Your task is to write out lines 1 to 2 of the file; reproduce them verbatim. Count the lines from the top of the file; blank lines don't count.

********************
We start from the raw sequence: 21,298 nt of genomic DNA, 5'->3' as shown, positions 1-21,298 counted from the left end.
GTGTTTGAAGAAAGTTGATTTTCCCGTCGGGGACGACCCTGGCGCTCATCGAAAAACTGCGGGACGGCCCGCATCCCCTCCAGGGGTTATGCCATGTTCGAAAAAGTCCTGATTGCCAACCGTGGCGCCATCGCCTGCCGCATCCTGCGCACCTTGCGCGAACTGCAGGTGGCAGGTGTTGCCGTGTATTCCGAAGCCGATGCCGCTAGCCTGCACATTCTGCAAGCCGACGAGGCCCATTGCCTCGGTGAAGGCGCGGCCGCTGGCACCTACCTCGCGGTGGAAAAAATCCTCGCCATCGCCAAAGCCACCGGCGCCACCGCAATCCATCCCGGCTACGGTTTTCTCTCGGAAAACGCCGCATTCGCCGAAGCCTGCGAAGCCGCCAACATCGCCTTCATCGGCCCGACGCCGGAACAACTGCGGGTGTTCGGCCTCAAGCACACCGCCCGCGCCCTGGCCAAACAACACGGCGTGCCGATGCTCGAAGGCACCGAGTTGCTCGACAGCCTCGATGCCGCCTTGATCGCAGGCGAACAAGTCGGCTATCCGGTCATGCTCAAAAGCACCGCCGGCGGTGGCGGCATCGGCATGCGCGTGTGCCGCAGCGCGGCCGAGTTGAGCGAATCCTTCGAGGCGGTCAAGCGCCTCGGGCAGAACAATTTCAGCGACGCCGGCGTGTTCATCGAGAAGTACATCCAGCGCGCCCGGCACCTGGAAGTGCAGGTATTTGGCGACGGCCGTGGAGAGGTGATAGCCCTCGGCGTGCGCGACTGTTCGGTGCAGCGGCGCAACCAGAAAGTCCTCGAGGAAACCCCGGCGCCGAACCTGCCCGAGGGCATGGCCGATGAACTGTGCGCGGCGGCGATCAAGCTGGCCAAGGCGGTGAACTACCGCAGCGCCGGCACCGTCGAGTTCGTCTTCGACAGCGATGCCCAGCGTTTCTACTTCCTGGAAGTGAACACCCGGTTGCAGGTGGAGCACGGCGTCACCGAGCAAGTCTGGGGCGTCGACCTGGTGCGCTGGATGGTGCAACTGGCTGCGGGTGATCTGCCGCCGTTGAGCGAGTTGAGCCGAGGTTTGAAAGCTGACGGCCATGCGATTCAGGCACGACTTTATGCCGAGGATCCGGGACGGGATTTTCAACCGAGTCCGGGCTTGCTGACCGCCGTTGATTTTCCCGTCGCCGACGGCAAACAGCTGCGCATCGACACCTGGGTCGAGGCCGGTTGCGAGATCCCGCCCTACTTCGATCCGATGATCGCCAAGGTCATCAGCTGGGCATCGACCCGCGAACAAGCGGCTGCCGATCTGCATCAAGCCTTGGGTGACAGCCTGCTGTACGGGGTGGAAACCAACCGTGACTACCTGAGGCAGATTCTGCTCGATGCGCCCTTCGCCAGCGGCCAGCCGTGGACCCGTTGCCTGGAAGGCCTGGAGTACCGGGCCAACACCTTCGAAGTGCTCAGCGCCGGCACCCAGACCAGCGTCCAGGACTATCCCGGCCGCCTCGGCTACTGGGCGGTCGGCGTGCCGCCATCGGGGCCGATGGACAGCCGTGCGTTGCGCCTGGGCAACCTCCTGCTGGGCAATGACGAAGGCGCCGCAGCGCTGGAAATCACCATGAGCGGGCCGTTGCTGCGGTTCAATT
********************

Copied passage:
We start from the raw sequence: 21,298 nt of genomic DNA, 5'->3' as shown, positions 1-21,298 counted from the left end.
GTGTTTGAAGAAAGTTGATTTTCCCGTCGGGGACGACCCTGGCGCTCATCGAAAAACTGCGGGACGGCCCGCATCCCCTCCAGGGGTTATGCCATGTTCGAAAAAGTCCTGATTGCCAACCGTGGCGCCATCGCCTGCCGCATCCTGCGCACCTTGCGCGAACTGCAGGTGGCAGGTGTTGCCGTGTATTCCGAAGCCGATGCCGCTAGCCTGCACATTCTGCAAGCCGACGAGGCCCATTGCCTCGGTGAAGGCGCGGCCGCTGGCACCTACCTCGCGGTGGAAAAAATCCTCGCCATCGCCAAAGCCACCGGCGCCACCGCAATCCATCCCGGCTACGGTTTTCTCTCGGAAAACGCCGCATTCGCCGAAGCCTGCGAAGCCGCCAACATCGCCTTCATCGGCCCGACGCCGGAACAACTGCGGGTGTTCGGCCTCAAGCACACCGCCCGCGCCCTGGCCAAACAACACGGCGTGCCGATGCTCGAAGGCACCGAGTTGCTCGACAGCCTCGATGCCGCCTTGATCGCAGGCGAACAAGTCGGCTATCCGGTCATGCTCAAAAGCACCGCCGGCGGTGGCGGCATCGGCATGCGCGTGTGCCGCAGCGCGGCCGAGTTGAGCGAATCCTTCGAGGCGGTCAAGCGCCTCGGGCAGAACAATTTCAGCGACGCCGGCGTGTTCATCGAGAAGTACATCCAGCGCGCCCGGCACCTGGAAGTGCAGGTATTTGGCGACGGCCGTGGAGAGGTGATAGCCCTCGGCGTGCGCGACTGTTCGGTGCAGCGGCGCAACCAGAAAGTCCTCGAGGAAACCCCGGCGCCGAACCTGCCCGAGGGCATGGCCGATGAACTGTGCGCGGCGGCGATCAAGCTGGCCAAGGCGGTGAACTACCGCAGCGCCGGCACCGTCGAGTTCGTCTTCGACAGCGATGCCCAGCGTTTCTACTTCCTGGAAGTGAACACCCGGTTGCAGGTGGAGCACGGCGTCACCGAGCAAGTCTGGGGCGTCGACCTGGTGCGCTGGATGGTGCAACTGGCTGCGGGTGATCTGCCGCCGTTGAGCGAGTTGAGCCGAGGTTTGAAAGCTGACGGCCATGCGATTCAGGCACGACTTTATGCCGAGGATCCGGGACGGGATTTTCAACCGAGTCCGGGCTTGCTGACCGCCGTTGATTTTCCCGTCGCCGACGGCAAACAGCTGCGCATCGACACCTGGGTCGAGGCCGGTTGCGAGATCCCGCCCTACTTCGATCCGATGATCGCCAAGGTCATCAGCTGGGCATCGACCCGCGAACAAGCGGCTGCCGATCTGCATCAAGCCTTGGGTGACAGCCTGCTGTACGGGGTGGAAACCAACCGTGACTACCTGAGGCAGATTCTGCTCGATGCGCCCTTCGCCAGCGGCCAGCCGTGGACCCGTTGCCTGGAAGGCCTGGAGTACCGGGCCAACACCTTCGAAGTGCTCAGCGCCGGCACCCAGACCAGCGTCCAGGACTATCCCGGCCGCCTCGGCTACTGGGCGGTCGGCGTGCCGCCATCGGGGCCGATGGACAGCCGTGCGTTGCGCCTGGGCAACCTCCTGCTGGGCAATGACGAAGGCGCCGCAGCGCTGGAAATCACCATGAGCGGGCCGTTGCTGCGGTTCAATT